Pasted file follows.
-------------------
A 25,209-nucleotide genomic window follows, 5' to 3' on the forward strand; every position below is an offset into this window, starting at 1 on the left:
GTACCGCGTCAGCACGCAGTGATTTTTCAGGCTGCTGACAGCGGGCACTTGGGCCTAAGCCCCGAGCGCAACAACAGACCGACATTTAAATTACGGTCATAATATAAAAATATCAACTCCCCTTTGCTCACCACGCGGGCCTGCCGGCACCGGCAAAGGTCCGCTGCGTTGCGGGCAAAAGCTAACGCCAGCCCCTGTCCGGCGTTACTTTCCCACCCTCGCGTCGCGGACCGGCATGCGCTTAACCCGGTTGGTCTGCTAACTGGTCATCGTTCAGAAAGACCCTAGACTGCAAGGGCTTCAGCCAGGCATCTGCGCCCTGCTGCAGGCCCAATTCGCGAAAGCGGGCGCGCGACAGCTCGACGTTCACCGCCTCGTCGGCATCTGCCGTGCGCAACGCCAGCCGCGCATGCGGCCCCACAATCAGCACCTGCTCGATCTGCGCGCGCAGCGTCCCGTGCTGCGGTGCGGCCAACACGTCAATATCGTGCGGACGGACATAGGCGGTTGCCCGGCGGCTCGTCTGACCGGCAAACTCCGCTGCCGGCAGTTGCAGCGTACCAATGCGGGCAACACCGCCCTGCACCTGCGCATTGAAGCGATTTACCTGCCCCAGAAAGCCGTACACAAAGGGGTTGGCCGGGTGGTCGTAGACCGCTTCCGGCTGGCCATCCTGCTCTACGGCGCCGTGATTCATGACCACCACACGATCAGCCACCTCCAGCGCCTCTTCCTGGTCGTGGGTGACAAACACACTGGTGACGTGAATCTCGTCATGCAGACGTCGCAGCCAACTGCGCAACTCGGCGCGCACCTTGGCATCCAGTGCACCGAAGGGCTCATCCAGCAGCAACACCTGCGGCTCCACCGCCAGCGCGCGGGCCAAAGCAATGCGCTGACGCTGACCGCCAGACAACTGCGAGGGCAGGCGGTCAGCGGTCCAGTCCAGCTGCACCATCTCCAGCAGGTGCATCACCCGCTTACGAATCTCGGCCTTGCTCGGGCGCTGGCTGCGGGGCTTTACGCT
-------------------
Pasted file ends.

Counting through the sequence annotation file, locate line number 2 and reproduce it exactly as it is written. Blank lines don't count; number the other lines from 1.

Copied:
GTACCGCGTCAGCACGCAGTGATTTTTCAGGCTGCTGACAGCGGGCACTTGGGCCTAAGCCCCGAGCGCAACAACAGACCGACATTTAAATTACGGTCATAATATAAAAATATCAACTCCCCTTTGCTCACCACGCGGGCCTGCCGGCACCGGCAAAGGTCCGCTGCGTTGCGGGCAAAAGCTAACGCCAGCCCCTGTCCGGCGTTACTTTCCCACCCTCGCGTCGCGGACCGGCATGCGCTTAACCCGGTTGGTCTGCTAACTGGTCATCGTTCAGAAAGACCCTAGACTGCAAGGGCTTCAGCCAGGCATCTGCGCCCTGCTGCAGGCCCAATTCGCGAAAGCGGGCGCGCGACAGCTCGACGTTCACCGCCTCGTCGGCATCTGCCGTGCGCAACGCCAGCCGCGCATGCGGCCCCACAATCAGCACCTGCTCGATCTGCGCGCGCAGCGTCCCGTGCTGCGGTGCGGCCAACACGTCAATATCGTGCGGACGGACATAGGCGGTTGCCCGGCGGCTCGTCTGACCGGCAAACTCCGCTGCCGGCAGTTGCAGCGTACCAATGCGGGCAACACCGCCCTGCACCTGCGCATTGAAGCGATTTACCTGCCCCAGAAAGCCGTACACAAAGGGGTTGGCCGGGTGGTCGTAGACCGCTTCCGGCTGGCCATCCTGCTCTACGGCGCCGTGATTCATGACCACCACACGATCAGCCACCTCCAGCGCCTCTTCCTGGTCGTGGGTGACAAACACACTGGTGACGTGAATCTCGTCATGCAGACGTCGCAGCCAACTGCGCAACTCGGCGCGCACCTTGGCATCCAGTGCACCGAAGGGCTCATCCAGCAGCAACACCTGCGGCTCCACCGCCAGCGCGCGGGCCAAAGCAATGCGCTGACGCTGACCGCCAGACAACTGCGAGGGCAGGCGGTCAGCGGTCCAGTCCAGCTGCACCATCTCCAGCAGGTGCATCACCCGCTTACGAATCTCGGCCTTGCTCGGGCGCTGGCTGCGGGGCTTTACGCT